School Flight Part 2: Not everyone chooses to leave neighborhood schools

Second of two parts.

COSTA MESA — Many nights she sipped tea and listened to other parents complain.

They questioned the academic rigor of Adams Elementary, the school just down the block. Some told rumors of Spanish speakers slowing down instruction, and students from the city's Westside interrupting teachers and classmates.

Her goal those nights was to sway them, to convince her neighbors that the place she sent her children to every day was safe and enriching. Many were already convinced, though, that Adams was a threat to their children's education.

Jennifer Knapp and a handful of other parents have kept their children at public schools that serve Costa Mesa's Mesa Verde neighborhood, despite many families fleeing to private schools and public schools in neighboring Huntington Beach. They remain, they say, because the teachers are talented, their children benefit from diverse classmates, and they believe in the concept of neighborhood schools.

"When you're a part of a school in your community, you're more tied in," said Knapp, who now advocates for Estancia High School, where her youngest attends. She imagines, with more Mesa Verde families going to community schools, "the stronger our neighborhood could be."

Many leave their neighborhood's Newport-Mesa Unified School District campuses — Adams, TeWinkle Intermediate School and Estancia High — because they believe students learning English will be a drag on their children who are already fluent. In defense, Adams educators say they have "differentiated education," for their 460 pupils; teachers simultaneously help the remedial students and challenge the advanced students.

The principal, 34-year-old Gabe Del Real, stresses that his teachers can push high-performers.

"Absolutely, we need to address their needs as much as any student who is performing below grade level, and that is something that we do," he said, his office wall lined with children's books ranging from"Where the Wild Things Are"to "Diary of a Wimpy Kid."

But even some education professionals admit differentiation isn't always effective. They say some teachers lack training, and even the best trained find difficulty simultaneously pushing both advanced students and those still getting up to grade level.

"I think teachers can teach efficiently at both levels, but many teachers are not equipped to do that," said Eunice Pimentel, a team leader at Families and Schools Together (FAST), a Wisconsin-based global nonprofit that works locally with Westside parents. "While it can be done in a perfect world, it's not happening now."

Pimentel believes bilingual education, which is generally prohibited in California schools, is a better model.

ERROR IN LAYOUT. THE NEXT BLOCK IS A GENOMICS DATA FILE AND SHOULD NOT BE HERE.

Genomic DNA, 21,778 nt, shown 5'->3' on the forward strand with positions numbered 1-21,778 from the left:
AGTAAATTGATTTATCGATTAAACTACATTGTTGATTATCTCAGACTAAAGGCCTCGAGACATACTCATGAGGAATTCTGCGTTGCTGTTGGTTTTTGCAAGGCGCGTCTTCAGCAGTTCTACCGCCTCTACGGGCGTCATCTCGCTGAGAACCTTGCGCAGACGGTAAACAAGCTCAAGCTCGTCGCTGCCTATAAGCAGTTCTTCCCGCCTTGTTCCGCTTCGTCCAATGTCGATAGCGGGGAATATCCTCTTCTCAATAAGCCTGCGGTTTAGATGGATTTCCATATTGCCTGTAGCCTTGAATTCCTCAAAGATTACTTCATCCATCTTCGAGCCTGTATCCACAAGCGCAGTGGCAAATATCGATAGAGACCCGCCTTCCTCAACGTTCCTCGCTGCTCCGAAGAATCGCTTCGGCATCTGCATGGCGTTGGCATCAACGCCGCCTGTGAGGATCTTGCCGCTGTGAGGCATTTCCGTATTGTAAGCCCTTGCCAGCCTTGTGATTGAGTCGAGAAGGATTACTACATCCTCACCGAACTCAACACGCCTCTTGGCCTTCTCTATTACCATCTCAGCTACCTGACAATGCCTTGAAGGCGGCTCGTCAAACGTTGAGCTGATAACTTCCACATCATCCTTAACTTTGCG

Still, the holdout parents insist any student can excel at these schools.

"I have never had any doubts at all that they are getting the best education possible," said Julie Alighee, a PTA board member and a parent of an Adams student who spoke during a "community information night" designed to promote Adams to Mesa Verde parents.

She and other Mesa Verde mothers climbed the stage in Adams' multipurpose room and talked about how satisfied they were with the teachers and the school's offerings.

Dora Danesi, whose son Jackson will be starting sixth grade there, agrees.

"I do feel he is challenged," she said.

Jackson scored perfectly on a state standardized math test, she said, and he participates in programs designed for advanced students.

Another mother, Mella Hume, says her son Max excelled once his Adams teacher identified his reading strengths.

Max attended Christ Lutheran School in Costa Mesa before the family moved to Mesa Verde, but they decided to give Adams a shot when they met some satisfied parents in a youth soccer league. He had been struggling in reading at Christ Lutheran and the family had to pay more for tutoring, but as soon as he started at Adams his teacher realized his problem and Max outshined his past performance.

"Immediately, the teacher figured out he wasn't a fiction [book] kid," said Hume, whose children attend Adams, TeWinkle and Estancia.

Besides academics, some parents are drawn to the public schools serving Mesa Verde because they are socioeconomically and ethnically mixed, they say, and knowing people from other backgrounds can help later in life. Experts generally agree.

"All the children at integrated schools, from all backgrounds, learn to understand and work across ethnic lines," said Gary Orfield, a professor of education at UCLA and the co-director of university's Civil Rights Project.